Like the best sportswriting, this bighearted, finely observed novel is about far more than the game.

THE CACTUS LEAGUE

A star left fielder for the Los Angeles Lions is in personal and professional free fall in this debut novel from the editor of the Paris Review.

Jason Goodyear is a major league star: He's got a Golden Glove, solid MVP votes, and a big deal with Nike. So why is he suffering through a divorce, damaging historical property, and losing prominent endorsements? That's the question an unnamed sportswriter, the casualty of an agonizing round of newspaper layoffs, sets out to answer. Instead of going straight to the source, however, he tracks the movements of everyone adjacent to Goodyear during the 2011 spring training season in Scottsdale, Arizona. There's Tamara Rowland, a down-on-her-luck divorcée who enjoys picking up ball players for a casual fling; Stephen Smith, a partial owner of the Lions and the only black man who has any power in the franchise; William Goslin, a rookie first baseman who is flattered into helping Goodyear get out of trouble; and even a chorus of "baseball wives" who know that spring training "is a party: luncheons and spa days, cocktails and color consultations, mornings at the furrier's and afternoons with the jeweler." What emerges, however, is less a picture of Goodyear during a moment of personal crisis than a portrait of Scottsdale and its residents as they recover from the 2008 recession. The sportswriter intersperses each chapter-length character study with his own digressive musings about everything from Goodyear's motivations to belabored geological metaphors for the draft. Unfortunately, this frame narrative for Nemens' ambitious, sprawling, and otherwise impeccably written debut is an often clunky and frustrating misdirection. Although the sportswriter insists readers can understand Goodyear's inner workings by examining peers, colleagues, and characters on the periphery, he never bothers to tell us how these character studies shed light on the star player. As it turns out, Goodyear isn't really at the heart of this book at all. He's a premise rather than a true-blue character. It's a strange choice on the part of Nemens, who created a narrator uniquely situated to deliver on his initial promises—or subvert them openly and purposefully. Nemens has instead written a novel about baseball and how it shapes the lives of athletes as much as the town that supports it—and a beautiful one at that. As our narrator would put it: "It's more, He did this, he said that, and then the whole world unfurled." It simply would have been nice to know that that was the only game we were playing.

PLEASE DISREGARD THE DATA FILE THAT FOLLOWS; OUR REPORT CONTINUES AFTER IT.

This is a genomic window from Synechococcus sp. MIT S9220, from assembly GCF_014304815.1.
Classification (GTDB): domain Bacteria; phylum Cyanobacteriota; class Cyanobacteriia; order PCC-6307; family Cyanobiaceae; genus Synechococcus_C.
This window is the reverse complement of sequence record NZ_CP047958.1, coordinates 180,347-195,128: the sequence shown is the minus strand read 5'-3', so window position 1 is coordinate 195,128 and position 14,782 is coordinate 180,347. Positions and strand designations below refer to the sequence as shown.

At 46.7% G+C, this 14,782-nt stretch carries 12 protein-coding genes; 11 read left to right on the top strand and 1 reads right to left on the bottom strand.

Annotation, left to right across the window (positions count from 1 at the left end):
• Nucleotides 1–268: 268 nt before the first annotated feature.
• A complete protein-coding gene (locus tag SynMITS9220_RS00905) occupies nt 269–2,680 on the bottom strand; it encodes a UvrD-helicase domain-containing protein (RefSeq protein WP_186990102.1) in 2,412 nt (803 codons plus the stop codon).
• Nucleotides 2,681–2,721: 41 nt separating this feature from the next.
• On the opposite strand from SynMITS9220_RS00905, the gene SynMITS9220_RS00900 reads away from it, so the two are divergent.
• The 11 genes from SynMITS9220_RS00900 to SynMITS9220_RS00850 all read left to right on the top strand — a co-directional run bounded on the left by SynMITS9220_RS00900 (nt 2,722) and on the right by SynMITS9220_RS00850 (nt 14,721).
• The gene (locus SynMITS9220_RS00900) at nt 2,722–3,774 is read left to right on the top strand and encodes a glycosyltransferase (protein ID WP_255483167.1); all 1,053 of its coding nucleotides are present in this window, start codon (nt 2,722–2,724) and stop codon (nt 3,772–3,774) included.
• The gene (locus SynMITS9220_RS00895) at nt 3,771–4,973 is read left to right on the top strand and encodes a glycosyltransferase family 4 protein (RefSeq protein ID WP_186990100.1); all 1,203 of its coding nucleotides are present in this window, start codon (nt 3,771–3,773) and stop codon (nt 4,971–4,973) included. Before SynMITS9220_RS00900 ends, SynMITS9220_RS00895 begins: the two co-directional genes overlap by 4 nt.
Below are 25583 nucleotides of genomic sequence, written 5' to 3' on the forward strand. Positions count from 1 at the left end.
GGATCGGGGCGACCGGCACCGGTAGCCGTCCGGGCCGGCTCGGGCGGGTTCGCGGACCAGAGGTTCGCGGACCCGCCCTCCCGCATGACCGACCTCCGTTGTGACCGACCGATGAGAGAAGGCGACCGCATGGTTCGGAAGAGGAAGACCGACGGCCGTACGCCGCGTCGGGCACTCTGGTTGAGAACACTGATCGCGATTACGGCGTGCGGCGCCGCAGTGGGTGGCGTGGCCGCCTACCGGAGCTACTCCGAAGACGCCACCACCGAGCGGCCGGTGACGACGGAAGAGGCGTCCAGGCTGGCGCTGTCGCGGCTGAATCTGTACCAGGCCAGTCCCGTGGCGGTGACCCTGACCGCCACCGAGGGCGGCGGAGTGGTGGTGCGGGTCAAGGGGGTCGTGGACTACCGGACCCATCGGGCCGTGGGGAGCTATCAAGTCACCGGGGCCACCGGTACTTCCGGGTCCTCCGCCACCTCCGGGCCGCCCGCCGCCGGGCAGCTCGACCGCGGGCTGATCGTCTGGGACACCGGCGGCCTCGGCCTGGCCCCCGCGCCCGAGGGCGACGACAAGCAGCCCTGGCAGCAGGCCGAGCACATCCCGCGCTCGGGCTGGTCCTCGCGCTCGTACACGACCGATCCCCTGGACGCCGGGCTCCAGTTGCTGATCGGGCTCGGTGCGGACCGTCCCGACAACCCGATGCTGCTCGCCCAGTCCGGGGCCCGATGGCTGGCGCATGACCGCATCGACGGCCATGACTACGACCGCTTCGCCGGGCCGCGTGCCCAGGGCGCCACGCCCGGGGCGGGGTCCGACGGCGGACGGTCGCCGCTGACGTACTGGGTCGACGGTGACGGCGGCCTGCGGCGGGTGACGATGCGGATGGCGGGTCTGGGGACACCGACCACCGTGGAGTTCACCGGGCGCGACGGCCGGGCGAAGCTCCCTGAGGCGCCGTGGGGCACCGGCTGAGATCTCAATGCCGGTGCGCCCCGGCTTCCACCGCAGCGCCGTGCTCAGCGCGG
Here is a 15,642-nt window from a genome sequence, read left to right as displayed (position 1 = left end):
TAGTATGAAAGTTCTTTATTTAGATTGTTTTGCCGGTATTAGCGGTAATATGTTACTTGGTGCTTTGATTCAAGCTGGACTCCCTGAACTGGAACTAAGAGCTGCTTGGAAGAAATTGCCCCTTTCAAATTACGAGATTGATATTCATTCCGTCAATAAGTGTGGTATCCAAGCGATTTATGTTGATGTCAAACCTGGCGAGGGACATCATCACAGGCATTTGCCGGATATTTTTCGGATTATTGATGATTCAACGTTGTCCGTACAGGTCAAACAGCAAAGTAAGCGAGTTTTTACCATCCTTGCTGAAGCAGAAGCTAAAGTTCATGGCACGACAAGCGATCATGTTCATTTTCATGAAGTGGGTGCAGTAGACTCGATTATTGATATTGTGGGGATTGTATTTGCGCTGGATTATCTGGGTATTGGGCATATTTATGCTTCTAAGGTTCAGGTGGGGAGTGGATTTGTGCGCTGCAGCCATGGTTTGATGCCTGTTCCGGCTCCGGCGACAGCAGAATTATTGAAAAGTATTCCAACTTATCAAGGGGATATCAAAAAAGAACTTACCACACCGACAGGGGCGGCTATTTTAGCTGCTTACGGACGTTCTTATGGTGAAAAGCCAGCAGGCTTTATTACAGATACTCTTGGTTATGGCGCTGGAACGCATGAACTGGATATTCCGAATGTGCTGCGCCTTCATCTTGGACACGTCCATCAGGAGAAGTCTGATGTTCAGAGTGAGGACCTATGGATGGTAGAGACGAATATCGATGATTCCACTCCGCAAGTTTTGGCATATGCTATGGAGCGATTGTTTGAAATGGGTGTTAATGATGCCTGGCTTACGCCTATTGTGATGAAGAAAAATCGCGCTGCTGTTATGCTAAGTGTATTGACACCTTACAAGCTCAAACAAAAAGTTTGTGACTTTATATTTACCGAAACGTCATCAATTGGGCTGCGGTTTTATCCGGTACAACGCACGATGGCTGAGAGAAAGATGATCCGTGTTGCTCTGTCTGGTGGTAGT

Like the best sportswriting, this bighearted, finely observed novel is about far more than the game.

Pub Date: Feb. 4, 2020

ISBN: 978-0-374-11794-8

Page Count: 288

Publisher: Farrar, Straus and Giroux

Review Posted Online: Nov. 11, 2019

Kirkus Reviews Issue: Dec. 1, 2019

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Miller makes Homer pertinent to women facing 21st-century monsters.

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CIRCE

A retelling of ancient Greek lore gives exhilarating voice to a witch.